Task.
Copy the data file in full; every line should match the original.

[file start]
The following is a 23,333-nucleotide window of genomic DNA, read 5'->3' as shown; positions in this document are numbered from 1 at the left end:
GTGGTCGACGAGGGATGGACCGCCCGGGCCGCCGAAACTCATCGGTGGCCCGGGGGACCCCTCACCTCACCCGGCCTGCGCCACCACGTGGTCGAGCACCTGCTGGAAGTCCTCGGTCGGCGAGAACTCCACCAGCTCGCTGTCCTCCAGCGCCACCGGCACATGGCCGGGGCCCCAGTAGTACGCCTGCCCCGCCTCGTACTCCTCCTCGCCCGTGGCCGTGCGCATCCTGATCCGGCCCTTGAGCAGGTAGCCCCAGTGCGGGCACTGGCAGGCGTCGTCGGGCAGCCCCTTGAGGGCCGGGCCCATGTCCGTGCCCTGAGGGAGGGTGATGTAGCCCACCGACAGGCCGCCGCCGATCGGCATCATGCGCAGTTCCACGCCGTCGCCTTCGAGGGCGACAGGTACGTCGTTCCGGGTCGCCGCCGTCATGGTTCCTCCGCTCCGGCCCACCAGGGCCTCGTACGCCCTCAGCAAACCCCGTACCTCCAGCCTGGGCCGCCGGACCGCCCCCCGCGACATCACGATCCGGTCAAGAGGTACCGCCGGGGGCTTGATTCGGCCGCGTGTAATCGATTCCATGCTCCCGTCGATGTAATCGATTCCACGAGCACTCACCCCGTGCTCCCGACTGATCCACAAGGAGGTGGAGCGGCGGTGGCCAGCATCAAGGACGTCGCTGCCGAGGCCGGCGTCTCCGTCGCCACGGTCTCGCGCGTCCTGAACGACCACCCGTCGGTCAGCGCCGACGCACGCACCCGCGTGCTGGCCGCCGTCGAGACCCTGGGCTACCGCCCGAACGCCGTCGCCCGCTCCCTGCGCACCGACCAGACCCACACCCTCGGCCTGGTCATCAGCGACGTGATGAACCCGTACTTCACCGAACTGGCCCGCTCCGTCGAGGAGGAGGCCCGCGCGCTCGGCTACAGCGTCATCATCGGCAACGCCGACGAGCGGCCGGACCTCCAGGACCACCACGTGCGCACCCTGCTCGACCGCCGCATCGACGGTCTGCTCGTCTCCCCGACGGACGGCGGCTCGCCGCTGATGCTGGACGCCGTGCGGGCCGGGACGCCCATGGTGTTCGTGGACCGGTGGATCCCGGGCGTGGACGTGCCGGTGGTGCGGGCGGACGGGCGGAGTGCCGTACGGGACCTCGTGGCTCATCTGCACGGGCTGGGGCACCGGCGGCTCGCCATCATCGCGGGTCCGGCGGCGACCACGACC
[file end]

The following is a 23,333-nucleotide window of genomic DNA, read 5'->3' as shown; positions in this document are numbered from 1 at the left end:
GTGGTCGACGAGGGATGGACCGCCCGGGCCGCCGAAACTCATCGGTGGCCCGGGGGACCCCTCACCTCACCCGGCCTGCGCCACCACGTGGTCGAGCACCTGCTGGAAGTCCTCGGTCGGCGAGAACTCCACCAGCTCGCTGTCCTCCAGCGCCACCGGCACATGGCCGGGGCCCCAGTAGTACGCCTGCCCCGCCTCGTACTCCTCCTCGCCCGTGGCCGTGCGCATCCTGATCCGGCCCTTGAGCAGGTAGCCCCAGTGCGGGCACTGGCAGGCGTCGTCGGGCAGCCCCTTGAGGGCCGGGCCCATGTCCGTGCCCTGAGGGAGGGTGATGTAGCCCACCGACAGGCCGCCGCCGATCGGCATCATGCGCAGTTCCACGCCGTCGCCTTCGAGGGCGACAGGTACGTCGTTCCGGGTCGCCGCCGTCATGGTTCCTCCGCTCCGGCCCACCAGGGCCTCGTACGCCCTCAGCAAACCCCGTACCTCCAGCCTGGGCCGCCGGACCGCCCCCCGCGACATCACGATCCGGTCAAGAGGTACCGCCGGGGGCTTGATTCGGCCGCGTGTAATCGATTCCATGCTCCCGTCGATGTAATCGATTCCACGAGCACTCACCCCGTGCTCCCGACTGATCCACAAGGAGGTGGAGCGGCGGTGGCCAGCATCAAGGACGTCGCTGCCGAGGCCGGCGTCTCCGTCGCCACGGTCTCGCGCGTCCTGAACGACCACCCGTCGGTCAGCGCCGACGCACGCACCCGCGTGCTGGCCGCCGTCGAGACCCTGGGCTACCGCCCGAACGCCGTCGCCCGCTCCCTGCGCACCGACCAGACCCACACCCTCGGCCTGGTCATCAGCGACGTGATGAACCCGTACTTCACCGAACTGGCCCGCTCCGTCGAGGAGGAGGCCCGCGCGCTCGGCTACAGCGTCATCATCGGCAACGCCGACGAGCGGCCGGACCTCCAGGACCACCACGTGCGCACCCTGCTCGACCGCCGCATCGACGGTCTGCTCGTCTCCCCGACGGACGGCGGCTCGCCGCTGATGCTGGACGCCGTGCGGGCCGGGACGCCCATGGTGTTCGTGGACCGGTGGATCCCGGGCGTGGACGTGCCGGTGGTGCGGGCGGACGGGCGGAGTGCCGTACGGGACCTCGTGGCTCATCTGCACGGGCTGGGGCACCGGCGGCTCGCCATCATCGCGGGTCCGGCGGCGACCACGACC